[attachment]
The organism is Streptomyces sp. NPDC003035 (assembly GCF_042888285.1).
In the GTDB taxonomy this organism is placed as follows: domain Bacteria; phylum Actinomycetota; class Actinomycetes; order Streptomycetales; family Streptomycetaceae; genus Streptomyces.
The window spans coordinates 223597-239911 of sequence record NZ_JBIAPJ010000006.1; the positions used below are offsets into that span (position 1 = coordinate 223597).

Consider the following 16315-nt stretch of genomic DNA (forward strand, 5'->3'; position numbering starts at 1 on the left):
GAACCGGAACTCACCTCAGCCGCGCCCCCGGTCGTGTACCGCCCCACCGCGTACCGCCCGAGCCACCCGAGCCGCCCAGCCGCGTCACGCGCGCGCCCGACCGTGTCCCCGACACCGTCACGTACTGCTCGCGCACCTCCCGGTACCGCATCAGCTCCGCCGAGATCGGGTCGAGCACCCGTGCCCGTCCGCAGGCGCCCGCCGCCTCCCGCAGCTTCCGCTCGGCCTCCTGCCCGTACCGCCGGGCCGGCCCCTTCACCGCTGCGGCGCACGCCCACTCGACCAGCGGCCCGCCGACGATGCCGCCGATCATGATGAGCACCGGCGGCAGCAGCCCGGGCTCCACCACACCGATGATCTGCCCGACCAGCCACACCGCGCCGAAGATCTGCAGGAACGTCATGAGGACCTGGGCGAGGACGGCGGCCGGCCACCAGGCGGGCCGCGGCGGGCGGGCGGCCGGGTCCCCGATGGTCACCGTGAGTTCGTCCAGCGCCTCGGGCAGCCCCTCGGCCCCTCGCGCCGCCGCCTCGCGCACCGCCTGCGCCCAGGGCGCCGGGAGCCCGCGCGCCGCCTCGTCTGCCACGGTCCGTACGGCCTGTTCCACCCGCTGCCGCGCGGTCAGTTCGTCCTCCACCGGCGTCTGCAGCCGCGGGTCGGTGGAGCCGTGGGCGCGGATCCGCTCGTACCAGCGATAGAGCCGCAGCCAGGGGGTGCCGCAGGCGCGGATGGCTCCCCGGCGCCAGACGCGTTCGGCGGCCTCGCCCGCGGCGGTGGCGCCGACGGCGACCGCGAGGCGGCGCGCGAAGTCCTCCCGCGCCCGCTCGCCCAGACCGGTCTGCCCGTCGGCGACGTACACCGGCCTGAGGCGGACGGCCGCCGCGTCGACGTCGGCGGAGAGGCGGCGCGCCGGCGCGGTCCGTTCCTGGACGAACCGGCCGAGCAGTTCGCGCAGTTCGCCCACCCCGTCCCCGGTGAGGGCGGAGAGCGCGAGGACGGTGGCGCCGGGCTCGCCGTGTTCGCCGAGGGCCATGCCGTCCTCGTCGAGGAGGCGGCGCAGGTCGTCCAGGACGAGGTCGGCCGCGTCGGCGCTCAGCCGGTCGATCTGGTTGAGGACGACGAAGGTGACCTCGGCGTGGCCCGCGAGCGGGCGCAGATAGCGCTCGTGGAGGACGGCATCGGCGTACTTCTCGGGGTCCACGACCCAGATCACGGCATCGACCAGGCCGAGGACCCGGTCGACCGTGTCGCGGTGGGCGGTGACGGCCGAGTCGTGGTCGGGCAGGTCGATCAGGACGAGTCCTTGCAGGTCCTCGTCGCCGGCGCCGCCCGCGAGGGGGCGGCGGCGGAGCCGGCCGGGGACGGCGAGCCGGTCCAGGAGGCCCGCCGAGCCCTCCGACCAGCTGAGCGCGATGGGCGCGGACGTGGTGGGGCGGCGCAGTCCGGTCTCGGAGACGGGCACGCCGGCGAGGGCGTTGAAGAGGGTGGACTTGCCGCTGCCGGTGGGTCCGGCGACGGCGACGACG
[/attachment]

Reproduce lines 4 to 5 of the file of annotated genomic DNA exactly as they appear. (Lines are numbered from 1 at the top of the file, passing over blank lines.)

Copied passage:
Consider the following 16315-nt stretch of genomic DNA (forward strand, 5'->3'; position numbering starts at 1 on the left):
GAACCGGAACTCACCTCAGCCGCGCCCCCGGTCGTGTACCGCCCCACCGCGTACCGCCCGAGCCACCCGAGCCGCCCAGCCGCGTCACGCGCGCGCCCGACCGTGTCCCCGACACCGTCACGTACTGCTCGCGCACCTCCCGGTACCGCATCAGCTCCGCCGAGATCGGGTCGAGCACCCGTGCCCGTCCGCAGGCGCCCGCCGCCTCCCGCAGCTTCCGCTCGGCCTCCTGCCCGTACCGCCGGGCCGGCCCCTTCACCGCTGCGGCGCACGCCCACTCGACCAGCGGCCCGCCGACGATGCCGCCGATCATGATGAGCACCGGCGGCAGCAGCCCGGGCTCCACCACACCGATGATCTGCCCGACCAGCCACACCGCGCCGAAGATCTGCAGGAACGTCATGAGGACCTGGGCGAGGACGGCGGCCGGCCACCAGGCGGGCCGCGGCGGGCGGGCGGCCGGGTCCCCGATGGTCACCGTGAGTTCGTCCAGCGCCTCGGGCAGCCCCTCGGCCCCTCGCGCCGCCGCCTCGCGCACCGCCTGCGCCCAGGGCGCCGGGAGCCCGCGCGCCGCCTCGTCTGCCACGGTCCGTACGGCCTGTTCCACCCGCTGCCGCGCGGTCAGTTCGTCCTCCACCGGCGTCTGCAGCCGCGGGTCGGTGGAGCCGTGGGCGCGGATCCGCTCGTACCAGCGATAGAGCCGCAGCCAGGGGGTGCCGCAGGCGCGGATGGCTCCCCGGCGCCAGACGCGTTCGGCGGCCTCGCCCGCGGCGGTGGCGCCGACGGCGACCGCGAGGCGGCGCGCGAAGTCCTCCCGCGCCCGCTCGCCCAGACCGGTCTGCCCGTCGGCGACGTACACCGGCCTGAGGCGGACGGCCGCCGCGTCGACGTCGGCGGAGAGGCGGCGCGCCGGCGCGGTCCGTTCCTGGACGAACCGGCCGAGCAGTTCGCGCAGTTCGCCCACCCCGTCCCCGGTGAGGGCGGAGAGCGCGAGGACGGTGGCGCCGGGCTCGCCGTGTTCGCCGAGGGCCATGCCGTCCTCGTCGAGGAGGCGGCGCAGGTCGTCCAGGACGAGGTCGGCCGCGTCGGCGCTCAGCCGGTCGATCTGGTTGAGGACGACGAAGGTGACCTCGGCGTGGCCCGCGAGCGGGCGCAGATAGCGCTCGTGGAGGACGGCATCGGCGTACTTCTCGGGGTCCACGACCCAGATCACGGCATCGACCAGGCCGAGGACCCGGTCGACCGTGTCGCGGTGGGCGGTGACGGCCGAGTCGTGGTCGGGCAGGTCGATCAGGACGAGTCCTTGCAGGTCCTCGTCGCCGGCGCCGCCCGCGAGGGGGCGGCGGCGGAGCCGGCCGGGGACGGCGAGCCGGTCCAGGAGGCCCGCCGAGCCCTCCGACCAGCTGAGCGCGATGGGCGCGGACGTGGTGGGGCGGCGCAGTCCGGTCTCGGAGACGGGCACGCCGGCGAGGGCGTTGAAGAGGGTGGACTTGCCGCTGCCGGTGGGTCCGGCGACGGCGACGACG